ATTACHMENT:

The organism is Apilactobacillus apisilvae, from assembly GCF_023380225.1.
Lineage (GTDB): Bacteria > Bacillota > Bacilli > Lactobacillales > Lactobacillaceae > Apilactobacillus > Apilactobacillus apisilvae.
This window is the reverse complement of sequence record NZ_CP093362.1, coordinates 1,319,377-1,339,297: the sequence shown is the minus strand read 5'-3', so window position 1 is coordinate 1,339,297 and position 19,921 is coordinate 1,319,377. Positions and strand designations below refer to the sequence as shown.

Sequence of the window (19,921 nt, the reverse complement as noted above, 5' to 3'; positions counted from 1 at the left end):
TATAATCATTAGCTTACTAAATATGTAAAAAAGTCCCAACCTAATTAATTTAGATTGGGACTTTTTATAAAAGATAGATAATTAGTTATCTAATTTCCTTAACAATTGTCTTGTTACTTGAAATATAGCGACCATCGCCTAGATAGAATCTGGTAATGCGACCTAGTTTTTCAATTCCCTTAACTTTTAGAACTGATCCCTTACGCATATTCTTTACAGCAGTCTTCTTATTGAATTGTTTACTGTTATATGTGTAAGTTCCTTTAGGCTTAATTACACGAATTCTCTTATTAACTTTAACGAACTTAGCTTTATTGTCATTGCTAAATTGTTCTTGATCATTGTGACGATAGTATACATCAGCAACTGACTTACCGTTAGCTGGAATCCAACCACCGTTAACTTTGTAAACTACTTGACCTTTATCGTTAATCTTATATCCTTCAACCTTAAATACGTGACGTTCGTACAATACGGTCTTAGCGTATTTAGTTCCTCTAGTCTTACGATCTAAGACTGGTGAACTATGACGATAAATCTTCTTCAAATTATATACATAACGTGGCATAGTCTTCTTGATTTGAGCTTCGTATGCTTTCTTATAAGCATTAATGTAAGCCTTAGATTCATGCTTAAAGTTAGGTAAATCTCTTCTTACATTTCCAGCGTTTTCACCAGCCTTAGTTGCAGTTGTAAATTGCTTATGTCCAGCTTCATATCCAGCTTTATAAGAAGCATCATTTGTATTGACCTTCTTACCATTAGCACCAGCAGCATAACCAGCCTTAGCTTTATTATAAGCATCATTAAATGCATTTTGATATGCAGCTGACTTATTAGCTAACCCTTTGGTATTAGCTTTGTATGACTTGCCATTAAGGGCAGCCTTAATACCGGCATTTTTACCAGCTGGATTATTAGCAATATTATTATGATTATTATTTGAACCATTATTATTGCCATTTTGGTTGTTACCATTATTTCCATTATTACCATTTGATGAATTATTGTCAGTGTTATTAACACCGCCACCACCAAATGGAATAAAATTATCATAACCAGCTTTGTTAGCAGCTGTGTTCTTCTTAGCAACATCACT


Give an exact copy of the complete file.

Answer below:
The organism is Apilactobacillus apisilvae, from assembly GCF_023380225.1.
Lineage (GTDB): Bacteria > Bacillota > Bacilli > Lactobacillales > Lactobacillaceae > Apilactobacillus > Apilactobacillus apisilvae.
This window is the reverse complement of sequence record NZ_CP093362.1, coordinates 1,319,377-1,339,297: the sequence shown is the minus strand read 5'-3', so window position 1 is coordinate 1,339,297 and position 19,921 is coordinate 1,319,377. Positions and strand designations below refer to the sequence as shown.

Sequence of the window (19,921 nt, the reverse complement as noted above, 5' to 3'; positions counted from 1 at the left end):
TATAATCATTAGCTTACTAAATATGTAAAAAAGTCCCAACCTAATTAATTTAGATTGGGACTTTTTATAAAAGATAGATAATTAGTTATCTAATTTCCTTAACAATTGTCTTGTTACTTGAAATATAGCGACCATCGCCTAGATAGAATCTGGTAATGCGACCTAGTTTTTCAATTCCCTTAACTTTTAGAACTGATCCCTTACGCATATTCTTTACAGCAGTCTTCTTATTGAATTGTTTACTGTTATATGTGTAAGTTCCTTTAGGCTTAATTACACGAATTCTCTTATTAACTTTAACGAACTTAGCTTTATTGTCATTGCTAAATTGTTCTTGATCATTGTGACGATAGTATACATCAGCAACTGACTTACCGTTAGCTGGAATCCAACCACCGTTAACTTTGTAAACTACTTGACCTTTATCGTTAATCTTATATCCTTCAACCTTAAATACGTGACGTTCGTACAATACGGTCTTAGCGTATTTAGTTCCTCTAGTCTTACGATCTAAGACTGGTGAACTATGACGATAAATCTTCTTCAAATTATATACATAACGTGGCATAGTCTTCTTGATTTGAGCTTCGTATGCTTTCTTATAAGCATTAATGTAAGCCTTAGATTCATGCTTAAAGTTAGGTAAATCTCTTCTTACATTTCCAGCGTTTTCACCAGCCTTAGTTGCAGTTGTAAATTGCTTATGTCCAGCTTCATATCCAGCTTTATAAGAAGCATCATTTGTATTGACCTTCTTACCATTAGCACCAGCAGCATAACCAGCCTTAGCTTTATTATAAGCATCATTAAATGCATTTTGATATGCAGCTGACTTATTAGCTAACCCTTTGGTATTAGCTTTGTATGACTTGCCATTAAGGGCAGCCTTAATACCGGCATTTTTACCAGCTGGATTATTAGCAATATTATTATGATTATTATTTGAACCATTATTATTGCCATTTTGGTTGTTACCATTATTTCCATTATTACCATTTGATGAATTATTGTCAGTGTTATTAACACCGCCACCACCAAATGGAATAAAATTATCATAACCAGCTTTGTTAGCAGCTGTGTTCTTCTTAGCAACATCACT